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Pita Pockets

by on January 12, 2011 · 18 comments

I’m still a novice when it comes to yeast breads, but this week I had a small victory.  My pita bread puffed up! pita bread I’ve made pita before, but in the past it ‘s always been the flat type with air bubbles here and there.   It tasted okay, but I wasn’t getting a pocket and couldn’t figure out why. This week I tried a couple of new recipes and started combining techniques. What I realized in the end was the key to getting my dough to puff  was a fiery hot cast iron skillet and a 500 degree oven. pita pocket Here’s the recipe I used. This can be done with a pizza stone, but I don’t have one anymore and had to use the cast iron skillet. It turned out the cast iron skillet was easier to work with and seems to have gotten hotter than my previous stones. The drawback to a cast iron skillet is that you have to cook the pitas one at a time, but seeing that each one takes only about 3 minutes, it’s no big deal.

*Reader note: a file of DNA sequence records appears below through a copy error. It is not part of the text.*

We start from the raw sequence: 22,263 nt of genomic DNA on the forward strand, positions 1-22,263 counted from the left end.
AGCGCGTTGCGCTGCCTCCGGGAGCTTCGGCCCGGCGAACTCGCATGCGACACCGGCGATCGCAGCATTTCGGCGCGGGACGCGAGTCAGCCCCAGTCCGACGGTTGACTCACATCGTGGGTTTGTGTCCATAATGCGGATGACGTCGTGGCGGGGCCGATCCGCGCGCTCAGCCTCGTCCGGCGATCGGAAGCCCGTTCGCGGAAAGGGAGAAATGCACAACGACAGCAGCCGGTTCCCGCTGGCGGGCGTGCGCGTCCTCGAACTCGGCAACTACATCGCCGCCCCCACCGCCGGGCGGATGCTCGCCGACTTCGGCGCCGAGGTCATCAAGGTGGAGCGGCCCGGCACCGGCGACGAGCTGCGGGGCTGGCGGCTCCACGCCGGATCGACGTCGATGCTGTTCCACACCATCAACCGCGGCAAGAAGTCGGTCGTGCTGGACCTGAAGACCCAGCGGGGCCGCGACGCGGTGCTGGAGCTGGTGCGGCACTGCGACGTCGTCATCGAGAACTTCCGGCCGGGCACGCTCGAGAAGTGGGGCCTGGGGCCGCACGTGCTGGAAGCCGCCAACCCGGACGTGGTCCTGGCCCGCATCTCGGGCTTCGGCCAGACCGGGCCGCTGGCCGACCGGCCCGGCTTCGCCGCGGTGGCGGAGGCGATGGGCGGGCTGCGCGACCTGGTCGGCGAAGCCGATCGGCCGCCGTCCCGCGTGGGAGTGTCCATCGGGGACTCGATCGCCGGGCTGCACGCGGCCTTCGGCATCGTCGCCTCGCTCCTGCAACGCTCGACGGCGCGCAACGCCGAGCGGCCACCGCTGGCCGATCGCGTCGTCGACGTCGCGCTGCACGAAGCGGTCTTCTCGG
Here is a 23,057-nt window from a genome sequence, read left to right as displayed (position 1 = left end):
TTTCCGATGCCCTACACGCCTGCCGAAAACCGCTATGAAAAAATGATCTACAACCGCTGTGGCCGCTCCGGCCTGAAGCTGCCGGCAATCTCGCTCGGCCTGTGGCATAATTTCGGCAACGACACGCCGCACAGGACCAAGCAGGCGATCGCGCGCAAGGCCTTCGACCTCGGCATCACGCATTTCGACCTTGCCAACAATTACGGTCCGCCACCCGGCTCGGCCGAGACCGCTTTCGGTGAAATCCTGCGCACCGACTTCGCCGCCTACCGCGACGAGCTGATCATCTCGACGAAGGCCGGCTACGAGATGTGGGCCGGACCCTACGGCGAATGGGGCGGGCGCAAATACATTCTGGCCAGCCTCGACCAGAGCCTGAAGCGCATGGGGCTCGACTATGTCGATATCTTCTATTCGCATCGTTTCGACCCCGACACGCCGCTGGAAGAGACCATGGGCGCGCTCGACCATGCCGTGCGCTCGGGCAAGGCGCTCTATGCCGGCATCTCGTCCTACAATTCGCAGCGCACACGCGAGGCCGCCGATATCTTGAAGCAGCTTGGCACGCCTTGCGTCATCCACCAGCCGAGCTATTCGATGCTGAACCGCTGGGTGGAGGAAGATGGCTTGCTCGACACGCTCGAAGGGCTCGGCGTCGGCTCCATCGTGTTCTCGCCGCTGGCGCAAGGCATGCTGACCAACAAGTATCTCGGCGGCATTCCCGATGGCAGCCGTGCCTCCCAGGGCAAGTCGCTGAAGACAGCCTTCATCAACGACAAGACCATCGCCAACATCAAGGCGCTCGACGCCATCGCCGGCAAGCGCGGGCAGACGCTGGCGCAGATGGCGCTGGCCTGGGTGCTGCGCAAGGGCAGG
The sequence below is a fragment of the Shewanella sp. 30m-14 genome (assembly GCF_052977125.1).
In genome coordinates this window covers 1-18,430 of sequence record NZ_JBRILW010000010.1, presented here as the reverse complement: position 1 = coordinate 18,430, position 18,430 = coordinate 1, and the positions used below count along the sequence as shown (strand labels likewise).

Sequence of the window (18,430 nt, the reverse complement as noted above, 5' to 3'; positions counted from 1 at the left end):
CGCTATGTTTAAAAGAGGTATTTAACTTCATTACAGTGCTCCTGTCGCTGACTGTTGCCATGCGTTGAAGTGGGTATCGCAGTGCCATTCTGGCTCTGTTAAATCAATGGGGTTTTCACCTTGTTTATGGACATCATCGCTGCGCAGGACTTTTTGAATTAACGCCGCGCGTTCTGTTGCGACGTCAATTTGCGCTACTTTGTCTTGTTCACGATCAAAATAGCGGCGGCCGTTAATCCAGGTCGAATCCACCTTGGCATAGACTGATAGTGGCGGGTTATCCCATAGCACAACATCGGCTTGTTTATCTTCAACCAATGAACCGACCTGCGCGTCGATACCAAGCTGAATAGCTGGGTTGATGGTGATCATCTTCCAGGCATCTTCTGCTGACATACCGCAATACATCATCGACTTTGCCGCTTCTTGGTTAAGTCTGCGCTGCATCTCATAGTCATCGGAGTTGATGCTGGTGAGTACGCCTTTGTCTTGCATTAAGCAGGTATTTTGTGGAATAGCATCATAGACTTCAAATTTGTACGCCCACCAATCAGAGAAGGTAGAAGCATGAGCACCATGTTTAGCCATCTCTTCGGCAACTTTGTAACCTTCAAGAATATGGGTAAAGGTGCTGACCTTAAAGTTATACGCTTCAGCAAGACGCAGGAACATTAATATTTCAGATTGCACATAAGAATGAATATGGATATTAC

Pita Pockets
Prep time
Cook time
Total time
Pita bread that really puffs up into pockets when cooked at a high heat.
Recipe type: Bread
Cuisine: American
Serves: 6
  • 1 1/4 cups warm water (110 degrees to 115 degrees F)
  • 1 (.25 ounce) package active dry yeast
  • 2 1/2 teaspoons granulated sugar
  • 1 1/2 teaspoons salt plus a 1/8 tsp. pinch
  • 3 cups all-purpose flour (13.5 oz)
  • 1 tablespoon olive oil or as needed for the bowl
  1. Put the water in bowl of a stand mixer. Add yeast and stir to dissolve. Add sugar, salt and flour. Stir well. Dough should be a little sticky. Using dough hook, knead for about 5 minutes or until you have a smooth and elastic dough. After kneading, it will be smooth and elastic and a tiny bit slippery.
  2. Rub a second bowl with the olive oil, transfer dough to oily bowl, roll dough around in the bowl to coat with oil. Cover with plastic wrap and let it rise in a warm place until doubled in bulk (an hour).
  3. Punch down dough and shape dough into 6 rounds (mine were more like gobs, but not too ridiculously sticky). Set the rounds on a parchment lined cookie sheet to rest for about 15 minutes.